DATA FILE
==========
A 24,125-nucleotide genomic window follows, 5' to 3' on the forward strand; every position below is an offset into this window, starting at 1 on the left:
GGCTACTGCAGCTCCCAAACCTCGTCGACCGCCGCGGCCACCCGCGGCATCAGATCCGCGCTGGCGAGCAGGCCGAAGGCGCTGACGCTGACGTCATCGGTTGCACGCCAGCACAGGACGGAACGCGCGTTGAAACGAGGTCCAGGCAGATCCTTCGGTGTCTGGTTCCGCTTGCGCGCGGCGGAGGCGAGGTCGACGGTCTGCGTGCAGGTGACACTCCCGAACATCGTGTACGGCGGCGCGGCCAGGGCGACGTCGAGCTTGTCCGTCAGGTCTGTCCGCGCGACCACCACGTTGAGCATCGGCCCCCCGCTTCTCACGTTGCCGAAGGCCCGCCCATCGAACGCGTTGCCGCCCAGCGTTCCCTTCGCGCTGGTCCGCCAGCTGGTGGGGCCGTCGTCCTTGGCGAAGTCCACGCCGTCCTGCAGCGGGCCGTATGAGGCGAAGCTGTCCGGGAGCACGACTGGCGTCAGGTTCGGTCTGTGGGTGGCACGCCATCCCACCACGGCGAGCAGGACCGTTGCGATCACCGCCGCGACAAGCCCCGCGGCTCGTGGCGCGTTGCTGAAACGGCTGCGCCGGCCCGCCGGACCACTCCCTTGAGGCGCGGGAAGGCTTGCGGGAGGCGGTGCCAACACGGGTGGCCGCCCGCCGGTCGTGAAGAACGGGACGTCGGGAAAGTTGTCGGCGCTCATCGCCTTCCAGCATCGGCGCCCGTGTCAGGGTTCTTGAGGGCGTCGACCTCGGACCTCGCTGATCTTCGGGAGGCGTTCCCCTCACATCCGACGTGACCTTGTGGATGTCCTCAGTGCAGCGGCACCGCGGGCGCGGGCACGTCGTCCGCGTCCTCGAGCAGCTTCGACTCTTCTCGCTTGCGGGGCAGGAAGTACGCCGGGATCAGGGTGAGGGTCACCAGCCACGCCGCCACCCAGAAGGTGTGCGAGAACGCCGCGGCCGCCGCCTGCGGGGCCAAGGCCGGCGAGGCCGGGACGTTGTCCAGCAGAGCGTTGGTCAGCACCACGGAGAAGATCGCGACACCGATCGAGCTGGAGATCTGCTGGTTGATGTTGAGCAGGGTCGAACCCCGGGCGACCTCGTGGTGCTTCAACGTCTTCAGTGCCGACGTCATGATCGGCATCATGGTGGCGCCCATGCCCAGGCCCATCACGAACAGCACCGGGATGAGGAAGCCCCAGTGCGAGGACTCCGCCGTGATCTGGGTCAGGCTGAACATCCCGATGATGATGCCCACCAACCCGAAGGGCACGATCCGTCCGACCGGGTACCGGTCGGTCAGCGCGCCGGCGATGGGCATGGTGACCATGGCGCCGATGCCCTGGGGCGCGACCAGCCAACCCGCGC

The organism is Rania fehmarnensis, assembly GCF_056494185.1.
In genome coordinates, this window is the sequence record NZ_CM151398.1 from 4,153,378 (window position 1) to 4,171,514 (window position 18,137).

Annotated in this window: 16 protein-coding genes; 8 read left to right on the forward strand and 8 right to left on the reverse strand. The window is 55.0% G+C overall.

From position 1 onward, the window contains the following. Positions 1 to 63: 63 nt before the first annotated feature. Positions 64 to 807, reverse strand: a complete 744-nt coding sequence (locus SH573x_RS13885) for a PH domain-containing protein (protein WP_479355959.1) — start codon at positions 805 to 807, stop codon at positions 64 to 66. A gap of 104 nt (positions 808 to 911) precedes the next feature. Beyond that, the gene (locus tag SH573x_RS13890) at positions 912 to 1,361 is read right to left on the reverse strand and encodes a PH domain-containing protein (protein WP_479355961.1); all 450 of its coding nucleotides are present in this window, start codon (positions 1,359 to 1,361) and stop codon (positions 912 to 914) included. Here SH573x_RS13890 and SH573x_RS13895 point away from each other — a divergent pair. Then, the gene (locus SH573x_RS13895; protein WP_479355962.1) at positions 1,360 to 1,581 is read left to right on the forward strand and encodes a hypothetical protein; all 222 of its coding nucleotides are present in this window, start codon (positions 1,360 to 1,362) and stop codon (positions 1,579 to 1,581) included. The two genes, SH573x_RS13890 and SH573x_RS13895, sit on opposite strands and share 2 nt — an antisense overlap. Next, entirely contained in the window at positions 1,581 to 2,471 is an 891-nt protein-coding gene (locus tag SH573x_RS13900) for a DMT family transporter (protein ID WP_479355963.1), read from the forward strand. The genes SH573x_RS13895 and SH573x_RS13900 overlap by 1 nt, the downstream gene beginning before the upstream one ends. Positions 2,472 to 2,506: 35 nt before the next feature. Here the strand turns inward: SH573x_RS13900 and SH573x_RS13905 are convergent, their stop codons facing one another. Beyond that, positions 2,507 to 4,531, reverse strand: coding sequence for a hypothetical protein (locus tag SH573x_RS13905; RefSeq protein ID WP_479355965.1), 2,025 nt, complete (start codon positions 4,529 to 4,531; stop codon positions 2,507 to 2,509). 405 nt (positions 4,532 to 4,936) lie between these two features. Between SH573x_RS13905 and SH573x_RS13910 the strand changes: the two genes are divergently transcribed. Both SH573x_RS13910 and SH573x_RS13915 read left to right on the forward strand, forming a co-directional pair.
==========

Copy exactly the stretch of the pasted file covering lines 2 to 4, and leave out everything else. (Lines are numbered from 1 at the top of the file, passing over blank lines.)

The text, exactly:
GGCTACTGCAGCTCCCAAACCTCGTCGACCGCCGCGGCCACCCGCGGCATCAGATCCGCGCTGGCGAGCAGGCCGAAGGCGCTGACGCTGACGTCATCGGTTGCACGCCAGCACAGGACGGAACGCGCGTTGAAACGAGGTCCAGGCAGATCCTTCGGTGTCTGGTTCCGCTTGCGCGCGGCGGAGGCGAGGTCGACGGTCTGCGTGCAGGTGACACTCCCGAACATCGTGTACGGCGGCGCGGCCAGGGCGACGTCGAGCTTGTCCGTCAGGTCTGTCCGCGCGACCACCACGTTGAGCATCGGCCCCCCGCTTCTCACGTTGCCGAAGGCCCGCCCATCGAACGCGTTGCCGCCCAGCGTTCCCTTCGCGCTGGTCCGCCAGCTGGTGGGGCCGTCGTCCTTGGCGAAGTCCACGCCGTCCTGCAGCGGGCCGTATGAGGCGAAGCTGTCCGGGAGCACGACTGGCGTCAGGTTCGGTCTGTGGGTGGCACGCCATCCCACCACGGCGAGCAGGACCGTTGCGATCACCGCCGCGACAAGCCCCGCGGCTCGTGGCGCGTTGCTGAAACGGCTGCGCCGGCCCGCCGGACCACTCCCTTGAGGCGCGGGAAGGCTTGCGGGAGGCGGTGCCAACACGGGTGGCCGCCCGCCGGTCGTGAAGAACGGGACGTCGGGAAAGTTGTCGGCGCTCATCGCCTTCCAGCATCGGCGCCCGTGTCAGGGTTCTTGAGGGCGTCGACCTCGGACCTCGCTGATCTTCGGGAGGCGTTCCCCTCACATCCGACGTGACCTTGTGGATGTCCTCAGTGCAGCGGCACCGCGGGCGCGGGCACGTCGTCCGCGTCCTCGAGCAGCTTCGACTCTTCTCGCTTGCGGGGCAGGAAGTACGCCGGGATCAGGGTGAGGGTCACCAGCCACGCCGCCACCCAGAAGGTGTGCGAGAACGCCGCGGCCGCCGCCTGCGGGGCCAAGGCCGGCGAGGCCGGGACGTTGTCCAGCAGAGCGTTGGTCAGCACCACGGAGAAGATCGCGACACCGATCGAGCTGGAGATCTGCTGGTTGATGTTGAGCAGGGTCGAACCCCGGGCGACCTCGTGGTGCTTCAACGTCTTCAGTGCCGACGTCATGATCGGCATCATGGTGGCGCCCATGCCCAGGCCCATCACGAACAGCACCGGGATGAGGAAGCCCCAGTGCGAGGACTCCGCCGTGATCTGGGTCAGGCTGAACATCCCGATGATGATGCCCACCAACCCGAAGGGCACGATCCGTCCGACCGGGTACCGGTCGGTCAGCGCGCCGGCGATGGGCATGGTGACCATGGCGCCGATGCCCTGGGGCGCGACCAGCCAACCCGCGC

The organism is Rania fehmarnensis, assembly GCF_056494185.1.
In genome coordinates, this window is the sequence record NZ_CM151398.1 from 4,153,378 (window position 1) to 4,171,514 (window position 18,137).